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Peter De Smidt
17-Dec-2014, 08:53
I'm going to start getting a little more serious about black and white studio portraiture with flash, and I want to make sure that I'm going about exposure/development testing in the proper way. For outside use, I find what film speed will give a Zone I reading of an evenly lit black card in shade of at least .1 above film base plus fog. I determine development by using the previously determined EI and photographing an evenly lit white card in direct sunlight and placing it on Zone VIII. The development time that gives the appropriate relative density for zone 8 for my output process gives me my N development. That's all standard enough. Exposure determines shadow values primarily and development mainly determines the lighter values. With studio portraiture, though, the shadows are primarily determined by exposure plus fill light, and since fill varies... Is the proper way to go about this is to use the same exposure and development times for studio flash portraits that are used for outside photos, adjusting the fill level to taste, or should there be an EI/development testing procedure specific to the studio work used, and, if so, what should the process be?

Ken Lee
17-Dec-2014, 09:40
Presuming that the lights provide a spectral curve similar to daylight, it seems logical to adjust the fill to match what we already know about the film/developer combination.

Color aside, the only other consideration I could imagine would be flash lighting of very short duration, where we might encounter a kind of reciprocity failure: that would require testing.

Peter De Smidt
17-Dec-2014, 10:43
Thanks, Ken. I forgot to mention that for continuous lighting situations, I use a Pentax digital spot meter, a reflection meter, whereas with flash I'll use incident meters, either a Gossen Luna Star, or a Minolta...III, I think. I should probably do a test with a white card, flash and an incident meter. As long as the resulting density is close to what I get with my outside tests and the spot meter, I would expect that all would be good.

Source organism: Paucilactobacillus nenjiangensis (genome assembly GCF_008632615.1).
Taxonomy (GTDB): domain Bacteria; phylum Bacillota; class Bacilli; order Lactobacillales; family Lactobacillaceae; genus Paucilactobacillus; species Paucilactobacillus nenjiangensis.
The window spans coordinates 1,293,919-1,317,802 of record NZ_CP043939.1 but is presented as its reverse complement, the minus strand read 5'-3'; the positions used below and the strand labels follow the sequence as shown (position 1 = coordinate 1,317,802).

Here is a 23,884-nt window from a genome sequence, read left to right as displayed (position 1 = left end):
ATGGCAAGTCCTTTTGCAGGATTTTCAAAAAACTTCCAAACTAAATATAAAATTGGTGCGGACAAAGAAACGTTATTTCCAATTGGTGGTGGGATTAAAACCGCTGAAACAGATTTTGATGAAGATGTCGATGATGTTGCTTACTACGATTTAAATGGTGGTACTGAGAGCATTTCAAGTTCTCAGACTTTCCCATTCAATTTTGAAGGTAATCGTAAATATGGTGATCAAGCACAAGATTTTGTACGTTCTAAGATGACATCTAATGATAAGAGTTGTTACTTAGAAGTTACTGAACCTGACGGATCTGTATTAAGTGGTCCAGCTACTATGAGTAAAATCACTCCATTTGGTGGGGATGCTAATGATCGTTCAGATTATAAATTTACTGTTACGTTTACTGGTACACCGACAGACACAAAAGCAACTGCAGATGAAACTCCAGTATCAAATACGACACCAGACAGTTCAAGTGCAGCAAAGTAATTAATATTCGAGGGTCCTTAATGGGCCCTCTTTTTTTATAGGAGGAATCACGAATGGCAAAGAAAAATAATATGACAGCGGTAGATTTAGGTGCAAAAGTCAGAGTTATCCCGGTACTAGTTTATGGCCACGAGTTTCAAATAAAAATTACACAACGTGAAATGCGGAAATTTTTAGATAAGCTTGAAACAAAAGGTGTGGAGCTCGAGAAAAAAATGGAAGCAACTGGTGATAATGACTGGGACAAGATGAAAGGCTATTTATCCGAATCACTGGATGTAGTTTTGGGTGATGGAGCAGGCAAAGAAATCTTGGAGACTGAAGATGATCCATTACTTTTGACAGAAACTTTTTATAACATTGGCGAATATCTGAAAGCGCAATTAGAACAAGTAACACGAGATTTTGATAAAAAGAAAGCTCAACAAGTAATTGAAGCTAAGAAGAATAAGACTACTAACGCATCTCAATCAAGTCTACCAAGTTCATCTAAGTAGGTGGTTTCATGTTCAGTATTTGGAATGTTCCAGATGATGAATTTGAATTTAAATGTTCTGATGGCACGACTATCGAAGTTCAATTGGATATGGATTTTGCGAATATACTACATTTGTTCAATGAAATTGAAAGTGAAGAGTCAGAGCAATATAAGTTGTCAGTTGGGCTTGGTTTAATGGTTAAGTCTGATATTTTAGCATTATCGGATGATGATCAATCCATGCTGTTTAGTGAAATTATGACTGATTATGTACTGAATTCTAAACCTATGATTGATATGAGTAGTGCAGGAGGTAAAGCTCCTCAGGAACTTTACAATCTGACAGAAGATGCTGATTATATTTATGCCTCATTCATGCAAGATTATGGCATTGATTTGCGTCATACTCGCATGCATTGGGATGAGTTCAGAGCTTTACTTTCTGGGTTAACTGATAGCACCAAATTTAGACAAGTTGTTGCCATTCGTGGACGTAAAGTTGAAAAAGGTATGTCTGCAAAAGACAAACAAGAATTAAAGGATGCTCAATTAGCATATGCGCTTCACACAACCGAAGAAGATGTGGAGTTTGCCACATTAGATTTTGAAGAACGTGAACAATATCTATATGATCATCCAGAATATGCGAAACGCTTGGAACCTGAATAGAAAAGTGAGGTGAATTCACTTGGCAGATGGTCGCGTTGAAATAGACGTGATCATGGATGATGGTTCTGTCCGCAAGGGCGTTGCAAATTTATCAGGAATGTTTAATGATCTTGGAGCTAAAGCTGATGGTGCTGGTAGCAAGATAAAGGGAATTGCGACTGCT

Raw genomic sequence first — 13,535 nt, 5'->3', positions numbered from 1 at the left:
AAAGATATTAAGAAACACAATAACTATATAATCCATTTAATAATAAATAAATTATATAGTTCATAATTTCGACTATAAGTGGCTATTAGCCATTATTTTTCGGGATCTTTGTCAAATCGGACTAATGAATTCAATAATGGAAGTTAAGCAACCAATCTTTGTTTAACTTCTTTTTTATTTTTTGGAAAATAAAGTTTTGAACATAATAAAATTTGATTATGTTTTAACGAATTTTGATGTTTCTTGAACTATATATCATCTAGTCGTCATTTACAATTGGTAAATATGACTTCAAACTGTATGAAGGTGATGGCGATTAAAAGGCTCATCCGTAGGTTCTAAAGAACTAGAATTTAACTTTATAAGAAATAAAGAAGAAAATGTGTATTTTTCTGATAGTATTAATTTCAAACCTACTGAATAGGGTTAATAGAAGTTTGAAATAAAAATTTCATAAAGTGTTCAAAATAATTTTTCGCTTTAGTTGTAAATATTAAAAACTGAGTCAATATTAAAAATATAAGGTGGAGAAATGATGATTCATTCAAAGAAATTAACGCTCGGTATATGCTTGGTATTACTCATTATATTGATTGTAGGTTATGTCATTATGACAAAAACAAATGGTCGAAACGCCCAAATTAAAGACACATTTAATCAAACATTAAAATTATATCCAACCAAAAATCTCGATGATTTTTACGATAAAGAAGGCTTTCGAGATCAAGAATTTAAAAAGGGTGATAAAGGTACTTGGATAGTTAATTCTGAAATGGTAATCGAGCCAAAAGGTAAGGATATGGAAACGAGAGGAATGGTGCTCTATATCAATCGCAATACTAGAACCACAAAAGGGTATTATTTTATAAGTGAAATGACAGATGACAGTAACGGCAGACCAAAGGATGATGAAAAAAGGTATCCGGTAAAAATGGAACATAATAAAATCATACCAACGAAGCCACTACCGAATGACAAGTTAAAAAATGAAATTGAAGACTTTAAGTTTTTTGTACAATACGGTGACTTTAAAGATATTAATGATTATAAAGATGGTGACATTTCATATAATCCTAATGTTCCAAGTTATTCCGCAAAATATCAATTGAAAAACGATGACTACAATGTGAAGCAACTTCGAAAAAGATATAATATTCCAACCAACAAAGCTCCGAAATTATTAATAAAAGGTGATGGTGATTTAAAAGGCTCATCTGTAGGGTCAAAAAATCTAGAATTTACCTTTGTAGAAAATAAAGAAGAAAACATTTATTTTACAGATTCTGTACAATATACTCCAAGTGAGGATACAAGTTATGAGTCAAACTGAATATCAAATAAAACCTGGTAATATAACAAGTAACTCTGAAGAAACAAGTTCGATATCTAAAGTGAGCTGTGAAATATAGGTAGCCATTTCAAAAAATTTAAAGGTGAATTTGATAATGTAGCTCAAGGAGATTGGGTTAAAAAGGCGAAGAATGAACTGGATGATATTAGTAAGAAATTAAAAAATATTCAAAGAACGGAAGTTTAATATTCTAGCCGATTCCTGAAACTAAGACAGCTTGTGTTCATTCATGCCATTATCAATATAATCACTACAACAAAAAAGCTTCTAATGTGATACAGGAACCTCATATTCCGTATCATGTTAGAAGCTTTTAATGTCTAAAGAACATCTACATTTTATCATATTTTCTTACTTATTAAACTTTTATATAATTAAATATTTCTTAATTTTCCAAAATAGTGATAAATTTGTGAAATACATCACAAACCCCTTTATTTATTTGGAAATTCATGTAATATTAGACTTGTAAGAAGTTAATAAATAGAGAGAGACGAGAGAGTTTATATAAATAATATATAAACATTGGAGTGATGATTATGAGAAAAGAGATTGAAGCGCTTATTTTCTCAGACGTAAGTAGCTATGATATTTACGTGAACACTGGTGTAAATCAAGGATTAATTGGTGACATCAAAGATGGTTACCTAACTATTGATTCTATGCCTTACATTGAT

Ken Lee
17-Dec-2014, 11:24
Used in the conventional manner (a single reading in direct light, pointing towards the taking lens), an incident meter will put Zone V on Zone V so to speak, but won't account for the extremes. If the contrast is moderate, a single reading like this will work fine, but if contrast is excessive the dark values will be underexposed and the high values overexposed.

<start nutshell>
You might find it even more helpful to use the BTZS method of incident reading, where we set the film speed on the meter to twice its actual value, take a reading in the open shadows, and base exposure on that reading. That will guarantee adequate exposure and roughly equates to placing the "shadows" on Zone IV. To gague overall contrast we take a reading in the direct light. Under normal contrast the difference will be 2 stops and the film will require N development. If the difference is greater or less than 2 stops, we can adjust development (or lighting) accordingly. This method may appear oversimplified but works surprisingly well, especially when it's hard to judge correct zone placement, as in this photo (http://www.kenleegallery.com/html/nikkor200m/index.php#vase). All the photos on that page were metered with this approach.
<end nutshell>

ic-racer
17-Dec-2014, 11:43
The incident meter is well suited to studio work. Especially when a given lighting setup could be used for subjects with differing reflectance. Calibrating an incident meter using densitometery is complicated and involves many sources of potential errors.